Activity in business affairs, when directed by sound judgment, always results in obtaining a due measure of success, and the enterprise and energy of James A. Colburn have been such as to win for him a leading place in the industrial circles of Sacramento county. Almost the width of the continent separates him from his birthplace, for he was born in Hollis, New Hampshire, December 14, 1818, a son of Nathan and Lydia (Jewett) Colburn, also natives of that commonwealth. Both his paternal and maternal grandparents, Nathan Colburn and Enoch Jewett, were soldiers in the Revolutionary war, and the latter, who was only a youth at the time of his enlistment, served throughout the entire struggle and took part in the battle of Bunker Hill and suffered the untold hardships at Valley Forge.
James A. Colburn left his native state of New Hampshire in 1840 and made his way to Miami county, Ohio, from which state in 1852 he continued his westward journey to California. Leaving New York city on a steamer for Central America, he crossed Lake Nicarague and took passage on the steamer North America, which was wrecked about ninety miles below Acapulco, and from there Mr. Colburn continued the journey on a small schooner called the Thomas to San Francisco, where they arrived after a journey of sixty-three days and after suffering many hardships and privations. For a time thereafter Mr. Colburn followed his trade of coopering, which he had learned before leaving New Hampshire, and after the memorable fire in Sacramento, in 1852, he became a member of the firm of Hardy, Colburn & White and engaged in the hay business. This partnership existed but a short time, however, and Mr. Colburn then engaged in freighting from Sacramento to the mines. His next business venture was a proprietor of the well known Fifteen Mile House on the Nevada road in Placer county, which he conducted for several years in connection with a general teaming business. For a time in the '60s he conducted the pioneer hotel of St. Charles in Sacramento, at the present site of the new William Tell Hotel, next built and operated for a short time a hotel at Shingle Springs, Eldorado county, and thence removed to Alta, Placer county, and continued in the same occupation. In 1869 Mr. Colburn turned his attention to the sheep industry, which he still carries on in connection with his general agricultural pursuits. After a residence in Placer county for many years he came to northern Sacramento county, this being in the year 1870, and his large and valuable ranch of twenty-two hundred acres is located in both Sacramento and Placer counties. He is a man of progressive ideas, and the methods he employs in the cultivation of his land places him in the front rank of the state's agriculturists. In an early day he was engaged in the cattle industry, and also in raising horses.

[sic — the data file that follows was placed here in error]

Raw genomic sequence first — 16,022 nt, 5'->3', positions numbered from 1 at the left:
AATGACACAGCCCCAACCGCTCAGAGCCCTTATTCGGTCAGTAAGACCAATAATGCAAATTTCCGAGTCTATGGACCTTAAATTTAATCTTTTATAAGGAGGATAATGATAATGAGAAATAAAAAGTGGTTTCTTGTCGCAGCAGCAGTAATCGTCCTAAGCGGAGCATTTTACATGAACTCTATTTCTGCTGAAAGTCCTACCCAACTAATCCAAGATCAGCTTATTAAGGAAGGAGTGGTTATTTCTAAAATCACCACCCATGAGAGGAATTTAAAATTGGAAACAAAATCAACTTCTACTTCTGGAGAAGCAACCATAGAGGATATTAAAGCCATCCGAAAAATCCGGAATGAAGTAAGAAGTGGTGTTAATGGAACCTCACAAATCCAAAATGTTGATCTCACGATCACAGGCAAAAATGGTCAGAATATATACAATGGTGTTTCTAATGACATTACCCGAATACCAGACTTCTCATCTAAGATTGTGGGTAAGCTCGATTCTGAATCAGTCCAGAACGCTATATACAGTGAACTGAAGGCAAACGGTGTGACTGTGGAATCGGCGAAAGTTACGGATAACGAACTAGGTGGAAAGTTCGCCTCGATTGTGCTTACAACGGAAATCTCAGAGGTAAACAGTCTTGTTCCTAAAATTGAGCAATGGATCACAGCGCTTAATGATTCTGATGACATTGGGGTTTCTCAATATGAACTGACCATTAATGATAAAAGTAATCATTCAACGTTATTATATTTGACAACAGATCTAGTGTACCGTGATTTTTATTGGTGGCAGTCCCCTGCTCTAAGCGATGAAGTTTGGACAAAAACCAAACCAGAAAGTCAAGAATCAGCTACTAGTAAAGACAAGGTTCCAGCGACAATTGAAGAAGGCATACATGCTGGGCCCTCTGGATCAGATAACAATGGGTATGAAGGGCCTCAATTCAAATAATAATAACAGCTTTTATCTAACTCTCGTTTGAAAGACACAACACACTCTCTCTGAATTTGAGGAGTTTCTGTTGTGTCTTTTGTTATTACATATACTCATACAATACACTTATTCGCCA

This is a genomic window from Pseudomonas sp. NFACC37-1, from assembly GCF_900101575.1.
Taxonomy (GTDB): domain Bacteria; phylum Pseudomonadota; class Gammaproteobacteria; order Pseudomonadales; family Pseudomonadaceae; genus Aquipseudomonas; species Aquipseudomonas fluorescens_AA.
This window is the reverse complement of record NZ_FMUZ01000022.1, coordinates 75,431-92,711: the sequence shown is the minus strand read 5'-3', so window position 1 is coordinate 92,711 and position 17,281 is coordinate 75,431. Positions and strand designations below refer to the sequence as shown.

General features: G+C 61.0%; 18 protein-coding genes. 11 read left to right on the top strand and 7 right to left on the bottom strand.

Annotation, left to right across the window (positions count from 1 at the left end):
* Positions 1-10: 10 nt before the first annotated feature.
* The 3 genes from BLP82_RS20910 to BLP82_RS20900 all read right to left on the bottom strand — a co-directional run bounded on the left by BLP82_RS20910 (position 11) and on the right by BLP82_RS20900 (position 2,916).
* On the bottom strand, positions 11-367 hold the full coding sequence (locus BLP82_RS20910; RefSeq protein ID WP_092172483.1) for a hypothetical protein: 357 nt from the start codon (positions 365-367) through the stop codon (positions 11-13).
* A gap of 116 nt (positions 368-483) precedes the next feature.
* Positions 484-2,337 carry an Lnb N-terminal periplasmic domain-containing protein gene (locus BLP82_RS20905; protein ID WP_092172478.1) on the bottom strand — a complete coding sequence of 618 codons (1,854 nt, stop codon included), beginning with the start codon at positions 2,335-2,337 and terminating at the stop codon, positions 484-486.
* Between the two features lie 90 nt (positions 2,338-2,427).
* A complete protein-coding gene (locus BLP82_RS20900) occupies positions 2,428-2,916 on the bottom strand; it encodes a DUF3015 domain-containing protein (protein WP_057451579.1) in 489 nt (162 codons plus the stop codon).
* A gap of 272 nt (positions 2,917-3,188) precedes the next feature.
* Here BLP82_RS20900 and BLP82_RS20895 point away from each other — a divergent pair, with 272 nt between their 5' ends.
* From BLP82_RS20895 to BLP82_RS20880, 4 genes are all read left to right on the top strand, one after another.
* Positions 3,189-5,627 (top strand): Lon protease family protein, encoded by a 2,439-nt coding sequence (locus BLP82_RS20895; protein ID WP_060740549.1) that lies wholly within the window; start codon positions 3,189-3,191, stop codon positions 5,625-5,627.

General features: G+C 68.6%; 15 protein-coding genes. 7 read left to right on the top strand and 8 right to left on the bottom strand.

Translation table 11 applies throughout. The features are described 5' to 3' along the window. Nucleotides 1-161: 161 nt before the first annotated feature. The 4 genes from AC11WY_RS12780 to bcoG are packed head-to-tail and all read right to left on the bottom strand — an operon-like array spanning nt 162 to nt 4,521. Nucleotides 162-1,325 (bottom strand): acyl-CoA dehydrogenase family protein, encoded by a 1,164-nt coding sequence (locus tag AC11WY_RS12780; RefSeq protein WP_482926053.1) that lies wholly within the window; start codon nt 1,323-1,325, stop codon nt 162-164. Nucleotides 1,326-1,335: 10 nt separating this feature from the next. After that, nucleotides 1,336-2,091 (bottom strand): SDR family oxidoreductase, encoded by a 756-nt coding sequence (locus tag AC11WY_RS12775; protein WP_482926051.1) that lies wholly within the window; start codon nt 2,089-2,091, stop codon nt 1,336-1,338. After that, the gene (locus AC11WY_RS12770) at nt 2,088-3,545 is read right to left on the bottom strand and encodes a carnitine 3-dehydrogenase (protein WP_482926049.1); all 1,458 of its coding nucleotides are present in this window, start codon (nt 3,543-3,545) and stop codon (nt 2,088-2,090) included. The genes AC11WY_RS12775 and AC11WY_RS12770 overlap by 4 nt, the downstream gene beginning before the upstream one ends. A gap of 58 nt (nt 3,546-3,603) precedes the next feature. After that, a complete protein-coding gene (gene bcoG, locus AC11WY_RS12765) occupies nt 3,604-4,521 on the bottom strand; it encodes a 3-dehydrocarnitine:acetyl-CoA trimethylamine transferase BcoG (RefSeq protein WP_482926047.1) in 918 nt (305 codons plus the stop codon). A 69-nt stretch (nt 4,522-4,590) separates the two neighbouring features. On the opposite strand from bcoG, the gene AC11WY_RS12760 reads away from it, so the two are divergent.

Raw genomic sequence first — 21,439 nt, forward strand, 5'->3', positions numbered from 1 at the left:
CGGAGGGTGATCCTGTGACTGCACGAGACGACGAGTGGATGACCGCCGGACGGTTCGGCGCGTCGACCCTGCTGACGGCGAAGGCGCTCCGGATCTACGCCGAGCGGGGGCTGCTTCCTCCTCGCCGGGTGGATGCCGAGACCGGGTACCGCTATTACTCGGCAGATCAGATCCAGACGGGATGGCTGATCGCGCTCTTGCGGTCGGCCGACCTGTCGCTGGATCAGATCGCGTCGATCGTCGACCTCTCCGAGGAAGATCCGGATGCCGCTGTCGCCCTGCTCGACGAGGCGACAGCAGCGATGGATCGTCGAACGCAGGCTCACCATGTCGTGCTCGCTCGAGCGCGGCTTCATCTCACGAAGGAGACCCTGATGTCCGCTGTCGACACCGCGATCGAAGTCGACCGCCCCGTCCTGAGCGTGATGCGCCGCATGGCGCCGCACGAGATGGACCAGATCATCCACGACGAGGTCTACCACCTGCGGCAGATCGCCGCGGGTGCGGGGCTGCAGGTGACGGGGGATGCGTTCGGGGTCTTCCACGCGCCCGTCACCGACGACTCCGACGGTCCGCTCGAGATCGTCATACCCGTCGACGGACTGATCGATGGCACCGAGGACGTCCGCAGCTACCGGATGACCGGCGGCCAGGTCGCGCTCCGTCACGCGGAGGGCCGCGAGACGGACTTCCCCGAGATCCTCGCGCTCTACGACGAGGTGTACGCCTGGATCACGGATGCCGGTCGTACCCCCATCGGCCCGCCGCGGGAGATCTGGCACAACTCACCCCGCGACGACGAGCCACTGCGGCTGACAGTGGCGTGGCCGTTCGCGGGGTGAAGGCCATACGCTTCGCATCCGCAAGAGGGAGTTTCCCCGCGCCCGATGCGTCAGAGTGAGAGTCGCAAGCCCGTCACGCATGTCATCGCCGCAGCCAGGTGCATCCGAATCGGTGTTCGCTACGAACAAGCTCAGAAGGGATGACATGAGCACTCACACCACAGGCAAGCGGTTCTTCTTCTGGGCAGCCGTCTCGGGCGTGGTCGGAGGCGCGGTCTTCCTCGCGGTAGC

While living in Miami county, Ohio, Mr. Colburn married Miss Charlotte French, and they had three children, the two now living being Jewetta, the wife of Timothy D. Scriver, a well known citizen of Sacramento county, and Hattie, who resides in Seattle, Oregon. He subsequently married Mrs. Violetta Thomas, and they have become the parents of two children: Belle and Ethel. By her first husband, Albert Thomas, of San Francisco, Mrs. Colburn has one son, Clarence Thomas, of Sacramento. Mr. Colburn is an adherent of Republican principles, and for a number of years has served as trustee of the Lincoln school district. He is a member of Sacramento Lodge, F. & A. M.
Source: History of the New California Its Resources and People, Volume II
The Lewis Publishing Company - 1905
Edited by Leigh H. Irvine
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